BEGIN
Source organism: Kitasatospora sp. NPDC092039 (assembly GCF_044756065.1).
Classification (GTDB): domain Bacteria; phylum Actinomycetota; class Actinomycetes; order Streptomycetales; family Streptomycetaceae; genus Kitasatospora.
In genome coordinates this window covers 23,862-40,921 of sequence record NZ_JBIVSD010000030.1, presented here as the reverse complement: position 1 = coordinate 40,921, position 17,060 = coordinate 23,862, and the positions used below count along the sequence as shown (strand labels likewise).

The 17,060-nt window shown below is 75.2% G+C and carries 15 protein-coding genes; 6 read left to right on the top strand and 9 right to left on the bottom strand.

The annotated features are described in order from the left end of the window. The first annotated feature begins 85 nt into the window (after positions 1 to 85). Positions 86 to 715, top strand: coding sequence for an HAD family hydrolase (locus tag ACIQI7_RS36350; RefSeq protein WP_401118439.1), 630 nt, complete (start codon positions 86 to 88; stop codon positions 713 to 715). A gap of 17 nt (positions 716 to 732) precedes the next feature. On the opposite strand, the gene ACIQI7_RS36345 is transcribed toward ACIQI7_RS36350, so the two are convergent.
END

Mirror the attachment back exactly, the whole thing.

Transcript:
Source organism: Kitasatospora sp. NPDC092039 (assembly GCF_044756065.1).
Classification (GTDB): domain Bacteria; phylum Actinomycetota; class Actinomycetes; order Streptomycetales; family Streptomycetaceae; genus Kitasatospora.
In genome coordinates this window covers 23,862-40,921 of sequence record NZ_JBIVSD010000030.1, presented here as the reverse complement: position 1 = coordinate 40,921, position 17,060 = coordinate 23,862, and the positions used below count along the sequence as shown (strand labels likewise).

The 17,060-nt window shown below is 75.2% G+C and carries 15 protein-coding genes; 6 read left to right on the top strand and 9 right to left on the bottom strand.

The annotated features are described in order from the left end of the window. The first annotated feature begins 85 nt into the window (after positions 1 to 85). Positions 86 to 715, top strand: coding sequence for an HAD family hydrolase (locus tag ACIQI7_RS36350; RefSeq protein WP_401118439.1), 630 nt, complete (start codon positions 86 to 88; stop codon positions 713 to 715). A gap of 17 nt (positions 716 to 732) precedes the next feature. On the opposite strand, the gene ACIQI7_RS36345 is transcribed toward ACIQI7_RS36350, so the two are convergent.